I couldn't help notice the great dual patriotic iconography.

Hooded oriole, Borrego


This hooded oriole didn't seem to mind the intense desert heat in Borrego. We have noticed that orioles gravitate to palms, they use the sisal in nest building. The washingtonia filifera is the only native california palm. Some botanists think that the tall variant is a separate sub species and call it a robusta but I'm not so sure.

Monday, June 26, 2017

Borrego reprise


If you want to tell me that we were certifiably insane for going out to the desert when the temperatures were hovering around 119˚ you certainly won't get any arguments from us. But if you will allow us to explain perhaps it will be more understandable.

It was Stanley and Tracys' 41st anniversary and they were going out to celebrate at Casa Del Zorro in Borrego Springs on our recommendation.

They had made the reservations ages ago and we had done the same, not knowing that we would all be ensnared in a severe heat wave.

And besides, there are ample swimming pools and the air conditioning is quite good, right?

We actually had a great time. We had traveled with the pair before, to Death Valley and knew that they could take the heat. But to be honest, you would have had to dump a truck full of ice in the pool to get a refreshing jolt at these temperatures.

My Leslie can wilt on occasion but she is smart and knows how to pick her spots. We all did just fine. Just don't put your hand on the pool railing at 120˚ or allow your bare feet to touch the pavers and everything will be copacetic. My palm and feet are still a bit cooked but then I have always been a slow study.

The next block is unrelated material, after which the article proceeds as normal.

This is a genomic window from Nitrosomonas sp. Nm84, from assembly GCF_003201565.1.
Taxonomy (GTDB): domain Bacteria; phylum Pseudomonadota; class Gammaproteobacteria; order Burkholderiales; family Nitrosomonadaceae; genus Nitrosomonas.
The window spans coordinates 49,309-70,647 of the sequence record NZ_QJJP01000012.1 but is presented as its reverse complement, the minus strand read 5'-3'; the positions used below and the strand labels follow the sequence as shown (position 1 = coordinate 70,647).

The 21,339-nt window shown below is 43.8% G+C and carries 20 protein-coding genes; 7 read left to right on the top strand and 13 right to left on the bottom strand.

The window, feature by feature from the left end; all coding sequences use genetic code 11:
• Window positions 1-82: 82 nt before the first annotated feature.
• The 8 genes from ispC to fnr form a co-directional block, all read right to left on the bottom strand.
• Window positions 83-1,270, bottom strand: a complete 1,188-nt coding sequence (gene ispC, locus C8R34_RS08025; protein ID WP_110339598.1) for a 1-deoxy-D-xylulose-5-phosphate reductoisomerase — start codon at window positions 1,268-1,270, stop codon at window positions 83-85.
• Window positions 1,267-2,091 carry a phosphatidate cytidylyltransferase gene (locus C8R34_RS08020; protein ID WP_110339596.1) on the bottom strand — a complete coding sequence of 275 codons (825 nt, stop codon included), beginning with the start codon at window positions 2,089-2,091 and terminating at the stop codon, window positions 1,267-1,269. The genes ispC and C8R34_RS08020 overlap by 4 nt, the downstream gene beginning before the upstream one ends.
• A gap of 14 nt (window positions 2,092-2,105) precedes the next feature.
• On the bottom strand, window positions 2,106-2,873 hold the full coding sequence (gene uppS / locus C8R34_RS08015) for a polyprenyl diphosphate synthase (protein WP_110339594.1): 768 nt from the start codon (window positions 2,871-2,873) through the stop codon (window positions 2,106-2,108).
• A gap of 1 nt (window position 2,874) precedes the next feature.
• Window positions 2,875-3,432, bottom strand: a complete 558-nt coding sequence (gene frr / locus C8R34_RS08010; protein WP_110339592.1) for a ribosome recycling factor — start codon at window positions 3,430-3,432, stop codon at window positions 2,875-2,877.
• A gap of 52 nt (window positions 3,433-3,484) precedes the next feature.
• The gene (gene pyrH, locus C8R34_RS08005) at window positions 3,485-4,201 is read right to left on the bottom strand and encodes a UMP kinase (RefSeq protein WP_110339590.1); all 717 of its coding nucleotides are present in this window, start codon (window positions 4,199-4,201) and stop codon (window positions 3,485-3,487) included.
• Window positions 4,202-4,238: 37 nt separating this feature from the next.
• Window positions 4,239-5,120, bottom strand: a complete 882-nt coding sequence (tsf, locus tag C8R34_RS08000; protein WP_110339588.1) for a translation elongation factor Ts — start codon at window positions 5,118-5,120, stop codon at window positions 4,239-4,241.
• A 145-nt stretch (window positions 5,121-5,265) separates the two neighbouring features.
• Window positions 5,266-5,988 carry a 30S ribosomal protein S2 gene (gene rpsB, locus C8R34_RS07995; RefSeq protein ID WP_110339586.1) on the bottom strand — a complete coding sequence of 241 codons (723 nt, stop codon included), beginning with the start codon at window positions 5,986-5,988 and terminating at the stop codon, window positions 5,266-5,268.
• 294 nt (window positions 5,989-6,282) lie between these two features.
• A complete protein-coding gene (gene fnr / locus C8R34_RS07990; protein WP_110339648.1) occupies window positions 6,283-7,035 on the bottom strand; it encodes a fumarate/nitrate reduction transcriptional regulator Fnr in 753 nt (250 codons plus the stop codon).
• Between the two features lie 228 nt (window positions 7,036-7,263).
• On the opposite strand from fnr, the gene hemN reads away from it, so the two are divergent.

We had a nice couple days away and I experienced a touch of kismet. For the second time in a row, I went out to the Tamarisk Grove, in extreme heat and looked for my old friends, the long eared owls. I snuck in to the closed campground and walked every tree but no luck. Two trips around the grove, just to make sure. I was even wearing my lucky owl shirt, the same one I had on when I found the long eared owl but unfortunately no dice.

I did come across an eagle feather. And a minor league epiphany. I had the thought that in photography, art and life, you get what you get. In the words of the bard, Bobby Z, nothing was delivered and maybe Mick had it right too, you get what you need. But wishing and hoping only goes so far. You what you get. And I had struck out.

So I drove back to the hotel, the temperature pinned at about 122˚ and cooled off in the room for a minute. And within a second or two I get a call, the owl was right outside my door on the Washingtonia filifera palm tree. Who knew that they delivered? The owl came to me!

And sure as shit, here was a beautiful owl, staring like a cheshire cat, not 10' above my head. Wow.

As it turns out this is not a long eared owl like I captured last time, it is a great horned owl but like, who cares? It's my novel, it's still beautiful and the cosmic timing was incredible.

Now I want you to know that this was not taken with my fancy new nikkor 400mm 2.8 fl, there was no way I was going to let that extremely expensive piece of machinery melt in the desert. I took it instead with the Sigma 150-600mm C and the Nikon D810. More than adequate for the job. Rarely use the combination, if ever, usually needing the reach of the crop sensor on the D7200 but the resolution and image quality is actually better this way.

Beautiful raptor. Might have had its eyes and talons set on a tasty looking chihuahua by the pool. I guess there are two owls living at the resort and I did a little further research and eventually discovered their specific pad location.